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Review of Michael J. Kramer's "The Republic of Rock"

The Republic of Rock: Music and Citizenship in the Sixties Counterculture
by Michael J. Kramer
Oxford University Press, 2013

With the considerable media attention being paid to the fiftieth anniversary of the February 1964 appearance of the Beatles on the Ed Sullivan Show, it is rather obvious that the rock music of the 1960s exercised considerable influence over American culture during that turbulent era and continues to cast a large shadow down to the present. Acknowledging this impact, Michael J. Kramer, who teaches history and American Studies at Northwestern University, in The Republic of Rock examines the relationship between rock music and citizenship in the sixties counterculture. In this provocative academic book, Kramer probes deeply into the countercultural archives of art posters, underground newspapers, music, press releases, and interviews to establish how the rock music scene in San Francisco presented both a challenge to traditional values, while simultaneously embracing a hip capitalism which commercialized the counterculture.  Kramer argues that the acid rock scene in San Francisco became a community in which music was a primary avenue through which to address issues of citizenship in what eventually was known as Woodstock nation.

Then Kramer proceeds to take his readers on a “magical mystery tour” of sorts as he connects the San Francisco scene directly with the Vietnam War, asserting that the U. S. military promoted a sense of hip militarism by playing hard rock such as Jimi Hendrix on the official Armed Forces Vietnam Network, tolerating pirate soldier radio stations, and even promoting the formation of soldier rock bands with the Entertainment Vietnam program. The military sought to bolster morale through allowing soldiers to enjoy leisure time with favorite musical styles, maintaining a degree of connection with the world beyond the war in Vietnam. Although the themes introduced in much of the acid rock music were anti-establishment, the military programs never endorsed anti-war attitudes, but as Kramer notes, the strategy of hip militarism was a risky one as it encouraged soldiers to pursue their own definitions of citizenship. Kramer concludes, “The circulation of rock music between the city of peace, love, and flowers and the country of war, turmoil, and Napalm created a counterculture that pulsated with life-or-death questions of belonging, dissent, hope, and fear” (8).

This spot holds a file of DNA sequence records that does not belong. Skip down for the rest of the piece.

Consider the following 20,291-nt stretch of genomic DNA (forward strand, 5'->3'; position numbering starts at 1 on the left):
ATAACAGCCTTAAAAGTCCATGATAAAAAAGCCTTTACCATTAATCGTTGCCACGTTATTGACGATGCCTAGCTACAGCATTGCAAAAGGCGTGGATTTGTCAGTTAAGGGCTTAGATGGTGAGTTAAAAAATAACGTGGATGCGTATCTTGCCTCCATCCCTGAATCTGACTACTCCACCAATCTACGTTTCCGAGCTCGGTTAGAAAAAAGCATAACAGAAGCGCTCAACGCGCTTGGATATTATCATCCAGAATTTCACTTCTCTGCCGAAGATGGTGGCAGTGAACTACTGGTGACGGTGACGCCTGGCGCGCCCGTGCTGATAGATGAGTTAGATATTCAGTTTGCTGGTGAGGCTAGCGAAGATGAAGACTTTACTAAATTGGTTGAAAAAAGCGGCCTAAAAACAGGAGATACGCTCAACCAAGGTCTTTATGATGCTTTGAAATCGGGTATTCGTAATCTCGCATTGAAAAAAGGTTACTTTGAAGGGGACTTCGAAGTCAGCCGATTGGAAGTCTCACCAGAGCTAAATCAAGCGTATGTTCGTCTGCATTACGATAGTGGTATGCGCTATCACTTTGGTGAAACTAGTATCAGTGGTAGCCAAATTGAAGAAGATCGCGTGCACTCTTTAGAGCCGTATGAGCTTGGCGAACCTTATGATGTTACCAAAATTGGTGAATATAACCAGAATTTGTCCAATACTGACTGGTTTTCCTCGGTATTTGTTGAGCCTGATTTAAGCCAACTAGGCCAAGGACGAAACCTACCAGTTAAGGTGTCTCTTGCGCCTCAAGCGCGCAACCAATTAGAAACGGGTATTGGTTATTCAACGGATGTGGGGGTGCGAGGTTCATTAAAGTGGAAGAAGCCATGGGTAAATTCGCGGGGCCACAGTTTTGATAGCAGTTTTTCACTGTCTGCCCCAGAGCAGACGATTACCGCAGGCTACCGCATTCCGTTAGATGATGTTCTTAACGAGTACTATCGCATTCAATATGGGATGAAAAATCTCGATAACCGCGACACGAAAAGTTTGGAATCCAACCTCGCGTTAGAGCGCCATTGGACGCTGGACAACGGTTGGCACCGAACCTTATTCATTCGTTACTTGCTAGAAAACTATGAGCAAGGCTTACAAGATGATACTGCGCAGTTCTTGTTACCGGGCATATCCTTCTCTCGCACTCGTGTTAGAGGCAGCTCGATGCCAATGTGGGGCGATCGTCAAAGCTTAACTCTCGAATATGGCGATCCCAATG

The Republic of Rock begins with a chapter on the acid tests promoted by novelist Ken Kesey and his Merry Pranksters. In what is perhaps the most challenging chapter in the book, Kramer describes the acid tests as efforts to employ hallucinogenic drugs such as LSD and electronic music to create a new type of community and identity. The emphasis was upon a multimedia participatory democracy in which there would not be passive audience members simply absorbing the music provided by such groups as The Grateful Dead. The bottom line for the acid tests, according to Kramer, was to discover a combination of individual freedom and community that might transform America into a more radical democratic society. While Kesey was never able to achieve this imagined community, Kramer argues that the acid tests helped to unleash a San Francisco counterculture that oscillated between two possibilities -- “civic transformation through the ecstatic imagination and the realization that this pursuit itself might be a strange new kind of imprisonment in systems of control, especially the consumerist one of hip capitalism” (66).